Tesla3
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Hi,
I cant understand the following concept regarding circular motion. My understanding tells me that centripetal acceleration must be present at every point of the circle for circular motion to take place. For example, if we have two points which are close, lets suppose P and Q. I have attached a diagram as well.

At P (the bottom most point)

u = initial velocity (Initial Velocity)
K.E = Max (Kinetic Energy)
P.E = 0 (Potential Energy)
ac= r*omega^2 (centripetal acceleration)
at = r*d^2theta/dt^2 (tangential acceleration)

At Q ,

v = 0 (Final Velocity)
K.E = 0 (Kinetic Energy)
P.E = Max (Potential Energy)
ac= 0 (centripetal acceleration)
at = r*d^2theta/dt^2 (tangential acceleration)

Furthermore, for Point Q, as " v = 0 ", centripetal acceleration is zero (i.e. ac = 0 because v = r*omega & v = 0), although tangential acceleration still exists. Wouldn't we require some centripetal acceleration for the particle to move from P to Q? If yes, why is centripetal acceleration zero?. Can someone please elaborate the situation? Thanks for helping.
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mqb2766
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https://www.physicsclassroom.com/cla...endulum-Motion
Is pretty good, in particular the velocity - acceleration animation 1/2 way down.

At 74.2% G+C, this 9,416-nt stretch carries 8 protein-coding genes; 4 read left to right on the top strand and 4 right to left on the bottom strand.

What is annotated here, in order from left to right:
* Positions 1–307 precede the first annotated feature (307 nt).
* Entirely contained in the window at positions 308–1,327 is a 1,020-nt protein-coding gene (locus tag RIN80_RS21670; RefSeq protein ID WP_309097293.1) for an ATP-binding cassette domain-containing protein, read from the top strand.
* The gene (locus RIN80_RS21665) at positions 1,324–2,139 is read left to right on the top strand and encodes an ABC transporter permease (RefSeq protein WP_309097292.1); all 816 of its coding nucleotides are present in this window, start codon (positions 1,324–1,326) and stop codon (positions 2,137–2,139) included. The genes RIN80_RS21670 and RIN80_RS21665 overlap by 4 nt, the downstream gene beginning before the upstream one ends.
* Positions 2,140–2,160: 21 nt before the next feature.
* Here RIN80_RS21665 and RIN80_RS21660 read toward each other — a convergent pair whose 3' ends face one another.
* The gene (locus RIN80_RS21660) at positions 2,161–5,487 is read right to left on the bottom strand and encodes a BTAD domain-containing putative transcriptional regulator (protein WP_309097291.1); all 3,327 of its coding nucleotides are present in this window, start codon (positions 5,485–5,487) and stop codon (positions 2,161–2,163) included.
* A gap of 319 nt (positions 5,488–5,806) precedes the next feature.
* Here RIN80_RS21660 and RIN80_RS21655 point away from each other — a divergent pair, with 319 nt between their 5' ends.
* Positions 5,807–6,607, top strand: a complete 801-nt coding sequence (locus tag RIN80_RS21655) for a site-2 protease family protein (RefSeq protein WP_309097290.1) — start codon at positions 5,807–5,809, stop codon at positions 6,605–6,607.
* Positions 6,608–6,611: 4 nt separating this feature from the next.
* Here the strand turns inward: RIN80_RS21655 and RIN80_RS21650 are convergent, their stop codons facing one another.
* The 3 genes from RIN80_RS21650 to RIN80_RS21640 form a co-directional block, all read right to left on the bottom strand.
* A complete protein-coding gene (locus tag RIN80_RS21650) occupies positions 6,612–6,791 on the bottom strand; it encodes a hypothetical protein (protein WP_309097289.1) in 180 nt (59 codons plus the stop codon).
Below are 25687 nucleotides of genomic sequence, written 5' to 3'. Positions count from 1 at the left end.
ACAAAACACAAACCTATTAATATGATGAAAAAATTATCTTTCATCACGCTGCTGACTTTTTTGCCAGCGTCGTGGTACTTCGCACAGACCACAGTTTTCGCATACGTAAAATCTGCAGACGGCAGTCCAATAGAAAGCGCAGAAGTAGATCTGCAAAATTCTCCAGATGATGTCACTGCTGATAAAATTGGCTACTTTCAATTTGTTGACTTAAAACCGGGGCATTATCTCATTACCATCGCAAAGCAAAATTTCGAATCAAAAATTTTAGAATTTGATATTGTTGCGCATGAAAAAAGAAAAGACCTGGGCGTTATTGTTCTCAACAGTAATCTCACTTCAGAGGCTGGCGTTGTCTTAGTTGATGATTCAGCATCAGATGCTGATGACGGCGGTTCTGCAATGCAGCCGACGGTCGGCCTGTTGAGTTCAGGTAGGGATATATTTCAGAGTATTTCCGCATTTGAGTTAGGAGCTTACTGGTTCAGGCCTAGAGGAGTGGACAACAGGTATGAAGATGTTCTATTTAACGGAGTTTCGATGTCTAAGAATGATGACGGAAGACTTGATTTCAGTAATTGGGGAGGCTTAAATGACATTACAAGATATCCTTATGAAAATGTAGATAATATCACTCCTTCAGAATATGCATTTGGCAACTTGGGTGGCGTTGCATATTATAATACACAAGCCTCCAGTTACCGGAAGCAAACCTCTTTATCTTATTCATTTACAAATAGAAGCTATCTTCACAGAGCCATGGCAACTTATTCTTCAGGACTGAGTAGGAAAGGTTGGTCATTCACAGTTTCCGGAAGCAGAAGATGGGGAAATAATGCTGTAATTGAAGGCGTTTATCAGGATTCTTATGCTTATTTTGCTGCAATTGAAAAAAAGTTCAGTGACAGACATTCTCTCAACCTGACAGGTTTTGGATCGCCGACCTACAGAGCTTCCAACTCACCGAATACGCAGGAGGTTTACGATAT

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Tesla3
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(Original post by mqb2766)
https://www.physicsclassroom.com/cla...endulum-Motion
Is pretty good, in particular the velocity - acceleration animation 1/2 way down.
ummmmmm, still confused. The animation is showing that there is no centripetal acceleration at the point where velocity is zero although there is some tangential acceleration. So as there is no centripetal acceleration at the point where " v = 0 ", wouldn't it contradict with our statement that there must always be some centripetal acceleration?
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mqb2766
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(Original post by Tesla3)
ummmmmm, still confused. The animation is showing that there is no centripetal acceleration at the point where velocity is zero although there is some tangential acceleration. So as there is no centripetal acceleration at the point where " v = 0 ", wouldn't it contradict with our statement that there must always be some centripetal acceleration?